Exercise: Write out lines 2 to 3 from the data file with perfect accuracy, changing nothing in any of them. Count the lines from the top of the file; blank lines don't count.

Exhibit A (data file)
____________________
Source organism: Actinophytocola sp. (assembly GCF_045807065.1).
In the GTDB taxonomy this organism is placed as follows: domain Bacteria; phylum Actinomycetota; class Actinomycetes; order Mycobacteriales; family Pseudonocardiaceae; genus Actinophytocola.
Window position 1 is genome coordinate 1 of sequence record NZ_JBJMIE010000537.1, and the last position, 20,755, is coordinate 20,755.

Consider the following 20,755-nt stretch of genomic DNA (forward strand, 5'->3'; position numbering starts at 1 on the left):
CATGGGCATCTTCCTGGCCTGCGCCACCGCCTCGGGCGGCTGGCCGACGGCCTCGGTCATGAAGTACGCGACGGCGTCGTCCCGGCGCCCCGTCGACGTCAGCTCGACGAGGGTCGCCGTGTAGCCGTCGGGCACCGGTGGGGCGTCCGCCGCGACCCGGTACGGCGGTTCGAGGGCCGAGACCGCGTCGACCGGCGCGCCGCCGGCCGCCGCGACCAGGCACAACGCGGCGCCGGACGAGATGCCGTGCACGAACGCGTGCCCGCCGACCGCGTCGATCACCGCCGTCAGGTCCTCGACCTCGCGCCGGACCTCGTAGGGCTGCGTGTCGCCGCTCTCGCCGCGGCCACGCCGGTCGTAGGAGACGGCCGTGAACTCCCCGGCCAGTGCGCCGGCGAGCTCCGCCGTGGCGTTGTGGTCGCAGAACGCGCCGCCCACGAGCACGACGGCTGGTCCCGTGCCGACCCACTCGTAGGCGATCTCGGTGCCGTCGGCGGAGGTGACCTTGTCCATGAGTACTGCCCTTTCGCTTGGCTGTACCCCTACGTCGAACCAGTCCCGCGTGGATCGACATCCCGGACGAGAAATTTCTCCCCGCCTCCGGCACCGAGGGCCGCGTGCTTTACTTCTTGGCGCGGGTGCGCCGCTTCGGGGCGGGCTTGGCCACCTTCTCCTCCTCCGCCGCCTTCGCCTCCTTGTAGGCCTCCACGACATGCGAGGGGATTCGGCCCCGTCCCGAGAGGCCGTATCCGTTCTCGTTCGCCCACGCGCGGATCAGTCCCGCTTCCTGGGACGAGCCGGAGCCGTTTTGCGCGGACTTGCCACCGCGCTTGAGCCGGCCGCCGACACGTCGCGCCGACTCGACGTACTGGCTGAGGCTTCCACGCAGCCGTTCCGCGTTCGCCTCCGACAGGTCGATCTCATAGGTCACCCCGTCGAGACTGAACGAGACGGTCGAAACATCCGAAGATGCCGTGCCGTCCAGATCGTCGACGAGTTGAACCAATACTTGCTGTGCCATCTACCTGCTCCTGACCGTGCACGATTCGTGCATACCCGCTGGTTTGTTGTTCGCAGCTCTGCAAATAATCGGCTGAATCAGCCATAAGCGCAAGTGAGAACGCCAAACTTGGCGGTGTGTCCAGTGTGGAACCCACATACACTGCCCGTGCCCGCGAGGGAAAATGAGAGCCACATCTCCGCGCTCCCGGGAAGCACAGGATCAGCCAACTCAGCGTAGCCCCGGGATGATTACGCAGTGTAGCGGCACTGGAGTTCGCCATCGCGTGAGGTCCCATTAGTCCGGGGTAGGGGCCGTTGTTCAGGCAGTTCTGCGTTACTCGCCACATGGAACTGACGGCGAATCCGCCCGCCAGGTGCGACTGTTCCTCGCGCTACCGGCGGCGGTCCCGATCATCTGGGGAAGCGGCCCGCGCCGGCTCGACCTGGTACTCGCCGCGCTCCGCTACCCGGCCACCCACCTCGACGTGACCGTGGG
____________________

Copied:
In the GTDB taxonomy this organism is placed as follows: domain Bacteria; phylum Actinomycetota; class Actinomycetes; order Mycobacteriales; family Pseudonocardiaceae; genus Actinophytocola.
Window position 1 is genome coordinate 1 of sequence record NZ_JBJMIE010000537.1, and the last position, 20,755, is coordinate 20,755.